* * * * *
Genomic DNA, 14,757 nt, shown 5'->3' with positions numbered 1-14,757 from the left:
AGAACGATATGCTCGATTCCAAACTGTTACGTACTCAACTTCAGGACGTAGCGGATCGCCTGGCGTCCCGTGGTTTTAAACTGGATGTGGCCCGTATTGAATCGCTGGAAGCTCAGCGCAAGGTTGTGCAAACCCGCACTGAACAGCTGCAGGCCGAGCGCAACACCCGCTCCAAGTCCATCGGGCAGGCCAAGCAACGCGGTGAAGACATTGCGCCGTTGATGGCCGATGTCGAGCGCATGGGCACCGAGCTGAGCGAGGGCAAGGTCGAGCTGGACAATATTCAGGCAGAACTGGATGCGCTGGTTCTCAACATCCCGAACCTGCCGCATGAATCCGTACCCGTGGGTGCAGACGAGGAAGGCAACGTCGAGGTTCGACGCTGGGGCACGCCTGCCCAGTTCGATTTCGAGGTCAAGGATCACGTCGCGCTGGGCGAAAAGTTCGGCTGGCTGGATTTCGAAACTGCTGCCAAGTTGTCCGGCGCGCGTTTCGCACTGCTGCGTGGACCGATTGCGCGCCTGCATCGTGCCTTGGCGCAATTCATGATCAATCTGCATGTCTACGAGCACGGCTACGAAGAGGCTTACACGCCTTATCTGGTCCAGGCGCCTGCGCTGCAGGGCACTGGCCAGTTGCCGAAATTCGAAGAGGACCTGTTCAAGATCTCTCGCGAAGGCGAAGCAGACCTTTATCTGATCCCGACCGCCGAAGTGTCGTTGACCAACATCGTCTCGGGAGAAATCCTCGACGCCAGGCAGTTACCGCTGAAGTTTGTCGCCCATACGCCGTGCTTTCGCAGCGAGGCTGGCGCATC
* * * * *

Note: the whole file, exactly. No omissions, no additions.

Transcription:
Genomic DNA, 14,757 nt, shown 5'->3' with positions numbered 1-14,757 from the left:
AGAACGATATGCTCGATTCCAAACTGTTACGTACTCAACTTCAGGACGTAGCGGATCGCCTGGCGTCCCGTGGTTTTAAACTGGATGTGGCCCGTATTGAATCGCTGGAAGCTCAGCGCAAGGTTGTGCAAACCCGCACTGAACAGCTGCAGGCCGAGCGCAACACCCGCTCCAAGTCCATCGGGCAGGCCAAGCAACGCGGTGAAGACATTGCGCCGTTGATGGCCGATGTCGAGCGCATGGGCACCGAGCTGAGCGAGGGCAAGGTCGAGCTGGACAATATTCAGGCAGAACTGGATGCGCTGGTTCTCAACATCCCGAACCTGCCGCATGAATCCGTACCCGTGGGTGCAGACGAGGAAGGCAACGTCGAGGTTCGACGCTGGGGCACGCCTGCCCAGTTCGATTTCGAGGTCAAGGATCACGTCGCGCTGGGCGAAAAGTTCGGCTGGCTGGATTTCGAAACTGCTGCCAAGTTGTCCGGCGCGCGTTTCGCACTGCTGCGTGGACCGATTGCGCGCCTGCATCGTGCCTTGGCGCAATTCATGATCAATCTGCATGTCTACGAGCACGGCTACGAAGAGGCTTACACGCCTTATCTGGTCCAGGCGCCTGCGCTGCAGGGCACTGGCCAGTTGCCGAAATTCGAAGAGGACCTGTTCAAGATCTCTCGCGAAGGCGAAGCAGACCTTTATCTGATCCCGACCGCCGAAGTGTCGTTGACCAACATCGTCTCGGGAGAAATCCTCGACGCCAGGCAGTTACCGCTGAAGTTTGTCGCCCATACGCCGTGCTTTCGCAGCGAGGCTGGCGCATC